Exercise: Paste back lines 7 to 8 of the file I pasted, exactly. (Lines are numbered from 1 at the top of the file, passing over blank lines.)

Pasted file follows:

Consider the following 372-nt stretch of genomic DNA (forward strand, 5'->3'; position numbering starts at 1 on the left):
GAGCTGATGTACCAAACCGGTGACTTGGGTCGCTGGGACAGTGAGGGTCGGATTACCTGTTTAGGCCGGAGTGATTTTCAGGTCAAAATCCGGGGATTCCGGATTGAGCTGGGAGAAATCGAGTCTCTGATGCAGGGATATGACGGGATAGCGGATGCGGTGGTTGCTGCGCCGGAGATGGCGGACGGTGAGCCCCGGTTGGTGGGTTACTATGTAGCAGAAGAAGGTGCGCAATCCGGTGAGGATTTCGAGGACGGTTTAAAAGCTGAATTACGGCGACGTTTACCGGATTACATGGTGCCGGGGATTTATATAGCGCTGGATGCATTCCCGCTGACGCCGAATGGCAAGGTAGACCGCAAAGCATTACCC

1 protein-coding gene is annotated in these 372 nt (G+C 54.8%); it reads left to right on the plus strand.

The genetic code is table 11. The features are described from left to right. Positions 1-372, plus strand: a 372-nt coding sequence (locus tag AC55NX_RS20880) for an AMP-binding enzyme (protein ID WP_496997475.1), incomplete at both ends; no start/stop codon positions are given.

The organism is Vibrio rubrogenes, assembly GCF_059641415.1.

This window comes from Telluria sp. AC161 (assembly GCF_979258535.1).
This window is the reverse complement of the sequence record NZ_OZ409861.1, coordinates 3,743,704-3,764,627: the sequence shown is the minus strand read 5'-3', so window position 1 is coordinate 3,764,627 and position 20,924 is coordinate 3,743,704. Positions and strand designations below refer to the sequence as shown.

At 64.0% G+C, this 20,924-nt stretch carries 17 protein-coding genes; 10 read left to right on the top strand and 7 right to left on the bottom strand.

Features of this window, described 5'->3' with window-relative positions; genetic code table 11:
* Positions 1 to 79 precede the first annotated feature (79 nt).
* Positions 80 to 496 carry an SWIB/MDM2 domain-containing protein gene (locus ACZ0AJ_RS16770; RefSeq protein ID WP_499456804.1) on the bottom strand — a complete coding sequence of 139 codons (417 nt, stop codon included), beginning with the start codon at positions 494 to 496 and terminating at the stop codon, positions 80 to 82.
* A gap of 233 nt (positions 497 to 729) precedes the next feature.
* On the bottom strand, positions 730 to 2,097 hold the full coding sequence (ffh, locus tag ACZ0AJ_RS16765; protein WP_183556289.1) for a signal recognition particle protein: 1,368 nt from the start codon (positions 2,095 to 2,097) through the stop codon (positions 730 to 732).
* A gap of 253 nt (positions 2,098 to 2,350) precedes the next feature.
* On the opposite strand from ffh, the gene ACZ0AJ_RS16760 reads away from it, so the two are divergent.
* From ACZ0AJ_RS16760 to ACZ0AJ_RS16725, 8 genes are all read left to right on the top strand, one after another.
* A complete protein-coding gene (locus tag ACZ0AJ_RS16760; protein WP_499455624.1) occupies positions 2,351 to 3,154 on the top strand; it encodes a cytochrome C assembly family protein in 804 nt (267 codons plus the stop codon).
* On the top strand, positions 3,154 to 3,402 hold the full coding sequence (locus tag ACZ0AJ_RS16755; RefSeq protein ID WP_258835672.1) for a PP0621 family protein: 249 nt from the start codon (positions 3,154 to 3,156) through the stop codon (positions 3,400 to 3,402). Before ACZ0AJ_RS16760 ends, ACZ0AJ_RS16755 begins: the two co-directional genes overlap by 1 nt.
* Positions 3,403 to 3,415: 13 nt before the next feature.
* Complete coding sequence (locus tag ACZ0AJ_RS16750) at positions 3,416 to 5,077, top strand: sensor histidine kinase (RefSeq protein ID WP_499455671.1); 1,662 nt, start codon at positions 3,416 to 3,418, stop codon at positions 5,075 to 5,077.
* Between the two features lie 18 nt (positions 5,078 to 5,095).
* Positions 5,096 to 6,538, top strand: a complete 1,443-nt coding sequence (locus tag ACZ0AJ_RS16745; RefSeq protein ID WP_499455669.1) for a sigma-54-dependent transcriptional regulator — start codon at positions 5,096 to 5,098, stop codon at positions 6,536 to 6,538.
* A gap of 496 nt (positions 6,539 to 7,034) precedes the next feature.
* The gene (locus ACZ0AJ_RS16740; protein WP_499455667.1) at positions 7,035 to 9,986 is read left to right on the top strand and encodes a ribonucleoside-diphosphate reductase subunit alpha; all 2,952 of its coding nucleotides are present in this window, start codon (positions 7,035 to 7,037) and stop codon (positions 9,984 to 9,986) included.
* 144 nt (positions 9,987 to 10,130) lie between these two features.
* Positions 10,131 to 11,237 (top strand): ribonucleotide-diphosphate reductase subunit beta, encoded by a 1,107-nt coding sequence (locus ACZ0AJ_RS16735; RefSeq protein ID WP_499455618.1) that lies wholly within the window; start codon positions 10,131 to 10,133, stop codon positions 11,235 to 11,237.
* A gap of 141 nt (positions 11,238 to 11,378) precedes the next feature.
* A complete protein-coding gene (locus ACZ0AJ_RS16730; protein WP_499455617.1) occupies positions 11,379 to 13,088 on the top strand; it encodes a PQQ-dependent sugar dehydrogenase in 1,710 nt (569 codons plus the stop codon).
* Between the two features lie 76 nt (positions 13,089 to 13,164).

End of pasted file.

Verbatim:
This window is the reverse complement of the sequence record NZ_OZ409861.1, coordinates 3,743,704-3,764,627: the sequence shown is the minus strand read 5'-3', so window position 1 is coordinate 3,764,627 and position 20,924 is coordinate 3,743,704. Positions and strand designations below refer to the sequence as shown.

At 64.0% G+C, this 20,924-nt stretch carries 17 protein-coding genes; 10 read left to right on the top strand and 7 right to left on the bottom strand.